Wastewater Testing Reveals Coronavirus Variant In 2 Oregon Cities
A more contagious variant of coronavirus has been detected in wastewater samples from Grants Pass and McMinnville.
Researchers in Oregon have detected the B.1.1.7 variant of the virus that causes COVID-19 in Grants Pass and McMinnville. The variant, which was first detected in the UK, is about 50% more contagious and likely causes more severe illness than the coronavirus that initially triggered the pandemic.
When people have COVID-19, they “shed” coronavirus when they go to the bathroom. This waste ends up in sewer systems where it can be collected and used to determine if there’s coronavirus in the community. The samples can also be analyzed to determine which variants are present.
For several months now, researchers at Oregon State University have been sequencing coronavirus collected in wastewater samples from cities around the state.
“Our most recent wastewater surveillance identified B.1.1.7 in Grants Pass and McMinnville and faint, possible signals in Albany and Forest Grove, so certainly it’s out there,” said Brett Tyler, head of the OSU Center for Genome Research and Biocomputing, in a briefing with reporters Tuesday.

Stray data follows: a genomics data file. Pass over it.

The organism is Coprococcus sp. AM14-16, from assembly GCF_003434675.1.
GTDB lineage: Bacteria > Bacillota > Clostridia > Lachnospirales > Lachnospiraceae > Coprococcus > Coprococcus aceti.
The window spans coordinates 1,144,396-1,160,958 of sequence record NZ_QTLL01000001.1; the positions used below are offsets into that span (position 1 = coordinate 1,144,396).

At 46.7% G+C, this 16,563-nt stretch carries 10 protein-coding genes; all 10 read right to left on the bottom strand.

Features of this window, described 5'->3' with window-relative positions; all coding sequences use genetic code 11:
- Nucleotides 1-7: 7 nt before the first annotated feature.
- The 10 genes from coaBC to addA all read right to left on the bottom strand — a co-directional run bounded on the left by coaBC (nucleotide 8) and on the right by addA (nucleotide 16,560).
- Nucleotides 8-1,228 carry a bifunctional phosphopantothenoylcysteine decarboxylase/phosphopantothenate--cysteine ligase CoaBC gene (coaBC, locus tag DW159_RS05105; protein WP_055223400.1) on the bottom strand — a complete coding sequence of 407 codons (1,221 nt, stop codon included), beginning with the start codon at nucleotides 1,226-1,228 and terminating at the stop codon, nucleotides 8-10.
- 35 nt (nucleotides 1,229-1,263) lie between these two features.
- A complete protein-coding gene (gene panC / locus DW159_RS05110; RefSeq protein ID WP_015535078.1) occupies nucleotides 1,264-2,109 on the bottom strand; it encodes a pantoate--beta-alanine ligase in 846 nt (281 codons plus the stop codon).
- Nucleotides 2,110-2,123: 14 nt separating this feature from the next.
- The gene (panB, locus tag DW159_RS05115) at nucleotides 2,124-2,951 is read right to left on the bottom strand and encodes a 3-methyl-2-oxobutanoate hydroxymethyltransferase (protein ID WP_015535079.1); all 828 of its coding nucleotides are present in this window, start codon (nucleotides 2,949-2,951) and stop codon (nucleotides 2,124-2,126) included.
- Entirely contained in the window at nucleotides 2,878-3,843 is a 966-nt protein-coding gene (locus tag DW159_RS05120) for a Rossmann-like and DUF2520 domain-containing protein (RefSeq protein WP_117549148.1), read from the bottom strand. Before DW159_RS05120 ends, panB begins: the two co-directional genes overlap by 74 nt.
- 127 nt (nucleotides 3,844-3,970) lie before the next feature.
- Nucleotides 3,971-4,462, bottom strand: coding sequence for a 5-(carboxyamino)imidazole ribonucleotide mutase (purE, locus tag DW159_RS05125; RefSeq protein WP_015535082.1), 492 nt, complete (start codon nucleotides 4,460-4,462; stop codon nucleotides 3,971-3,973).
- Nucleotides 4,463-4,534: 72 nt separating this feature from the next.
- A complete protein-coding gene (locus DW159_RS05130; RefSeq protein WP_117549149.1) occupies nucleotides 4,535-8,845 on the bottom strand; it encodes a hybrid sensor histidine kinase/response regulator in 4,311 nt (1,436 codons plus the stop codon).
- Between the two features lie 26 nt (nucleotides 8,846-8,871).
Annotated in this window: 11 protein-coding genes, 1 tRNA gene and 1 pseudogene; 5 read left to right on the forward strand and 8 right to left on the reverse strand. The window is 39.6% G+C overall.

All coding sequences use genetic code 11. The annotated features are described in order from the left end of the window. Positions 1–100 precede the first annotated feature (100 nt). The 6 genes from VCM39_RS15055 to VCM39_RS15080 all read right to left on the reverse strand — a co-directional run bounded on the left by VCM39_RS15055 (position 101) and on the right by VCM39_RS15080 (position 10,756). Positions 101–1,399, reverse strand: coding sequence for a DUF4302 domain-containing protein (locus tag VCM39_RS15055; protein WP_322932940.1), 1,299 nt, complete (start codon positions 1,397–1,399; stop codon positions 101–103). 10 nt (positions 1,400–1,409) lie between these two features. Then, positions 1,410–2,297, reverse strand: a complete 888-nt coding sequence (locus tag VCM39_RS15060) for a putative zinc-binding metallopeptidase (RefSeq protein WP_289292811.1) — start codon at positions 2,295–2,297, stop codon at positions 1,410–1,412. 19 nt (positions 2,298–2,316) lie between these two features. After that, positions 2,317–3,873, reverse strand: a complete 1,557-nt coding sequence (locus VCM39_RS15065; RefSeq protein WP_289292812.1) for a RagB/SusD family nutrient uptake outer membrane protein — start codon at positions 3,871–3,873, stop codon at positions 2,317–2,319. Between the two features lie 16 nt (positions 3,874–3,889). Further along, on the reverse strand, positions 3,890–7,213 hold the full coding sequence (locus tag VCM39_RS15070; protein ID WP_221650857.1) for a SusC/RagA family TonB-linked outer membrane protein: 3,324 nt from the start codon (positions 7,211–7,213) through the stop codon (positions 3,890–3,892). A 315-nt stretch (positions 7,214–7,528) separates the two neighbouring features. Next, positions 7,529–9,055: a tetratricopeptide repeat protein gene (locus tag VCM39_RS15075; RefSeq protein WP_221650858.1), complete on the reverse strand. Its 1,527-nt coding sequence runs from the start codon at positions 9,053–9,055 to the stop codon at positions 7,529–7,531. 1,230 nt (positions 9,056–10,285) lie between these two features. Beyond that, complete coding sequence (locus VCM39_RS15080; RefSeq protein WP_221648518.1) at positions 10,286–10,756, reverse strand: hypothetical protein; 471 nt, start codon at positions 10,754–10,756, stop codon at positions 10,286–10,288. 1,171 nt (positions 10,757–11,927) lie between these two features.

Despite the detections in the wastewater stream in these communities, determining actual prevalence of the variant is tricky.
“You don’t get a perfectly uniform sample of the community. It depends on who happened to flush the toilet at the particular time when the autosampler was sipping for sewage,” Tyler said.
But the Oregon State team has been pairing its wastewater findings with the results of door-to-door community testing in many locations. Using the relationship between the two, researchers are able to make some estimates.
For example, Tyler says in Grants Pass, 94% of the virus they tested from the samples was the B.1.1.7 variant. He estimates that between 1 and 5 people in every 1000 residents there are infected with the variant.
As of Tuesday, the CDC only reports that 16 cases of the B.1.1.7 variant have been confirmed in Oregon, but these latest findings suggest the actual case numbers are much higher.
While more infectious, research is showing that the B.1.1.7 variant should still be controlled by the current crop of COVID-19 vaccines.
“We’re in a race between these variants and the vaccination program, and everything we can do to give that vaccination program help in getting ahead, we should be doing,” Tyler said.
Copyright 2021 Oregon Public Broadcasting